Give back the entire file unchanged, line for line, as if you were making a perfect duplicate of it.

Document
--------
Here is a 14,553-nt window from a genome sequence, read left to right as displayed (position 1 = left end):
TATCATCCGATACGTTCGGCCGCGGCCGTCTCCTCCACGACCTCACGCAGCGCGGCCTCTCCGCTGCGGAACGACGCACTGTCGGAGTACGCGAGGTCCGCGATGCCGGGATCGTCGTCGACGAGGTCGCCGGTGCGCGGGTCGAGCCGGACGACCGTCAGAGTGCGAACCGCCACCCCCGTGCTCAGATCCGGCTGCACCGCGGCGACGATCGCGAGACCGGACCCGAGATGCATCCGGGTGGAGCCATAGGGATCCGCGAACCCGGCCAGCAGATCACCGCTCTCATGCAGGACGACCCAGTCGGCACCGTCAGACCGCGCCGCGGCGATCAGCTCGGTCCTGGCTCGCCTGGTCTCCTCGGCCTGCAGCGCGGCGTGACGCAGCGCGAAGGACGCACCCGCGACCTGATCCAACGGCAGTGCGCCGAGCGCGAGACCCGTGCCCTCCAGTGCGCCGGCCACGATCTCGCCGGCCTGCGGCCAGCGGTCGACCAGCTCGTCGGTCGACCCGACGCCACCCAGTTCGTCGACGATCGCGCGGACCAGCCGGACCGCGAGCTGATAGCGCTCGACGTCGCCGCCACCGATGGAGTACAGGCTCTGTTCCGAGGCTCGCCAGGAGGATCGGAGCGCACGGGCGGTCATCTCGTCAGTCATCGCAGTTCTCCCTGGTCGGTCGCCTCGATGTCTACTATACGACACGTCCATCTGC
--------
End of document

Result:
Here is a 14,553-nt window from a genome sequence, read left to right as displayed (position 1 = left end):
TATCATCCGATACGTTCGGCCGCGGCCGTCTCCTCCACGACCTCACGCAGCGCGGCCTCTCCGCTGCGGAACGACGCACTGTCGGAGTACGCGAGGTCCGCGATGCCGGGATCGTCGTCGACGAGGTCGCCGGTGCGCGGGTCGAGCCGGACGACCGTCAGAGTGCGAACCGCCACCCCCGTGCTCAGATCCGGCTGCACCGCGGCGACGATCGCGAGACCGGACCCGAGATGCATCCGGGTGGAGCCATAGGGATCCGCGAACCCGGCCAGCAGATCACCGCTCTCATGCAGGACGACCCAGTCGGCACCGTCAGACCGCGCCGCGGCGATCAGCTCGGTCCTGGCTCGCCTGGTCTCCTCGGCCTGCAGCGCGGCGTGACGCAGCGCGAAGGACGCACCCGCGACCTGATCCAACGGCAGTGCGCCGAGCGCGAGACCCGTGCCCTCCAGTGCGCCGGCCACGATCTCGCCGGCCTGCGGCCAGCGGTCGACCAGCTCGTCGGTCGACCCGACGCCACCCAGTTCGTCGACGATCGCGCGGACCAGCCGGACCGCGAGCTGATAGCGCTCGACGTCGCCGCCACCGATGGAGTACAGGCTCTGTTCCGAGGCTCGCCAGGAGGATCGGAGCGCACGGGCGGTCATCTCGTCAGTCATCGCAGTTCTCCCTGGTCGGTCGCCTCGATGTCTACTATACGACACGTCCATCTGC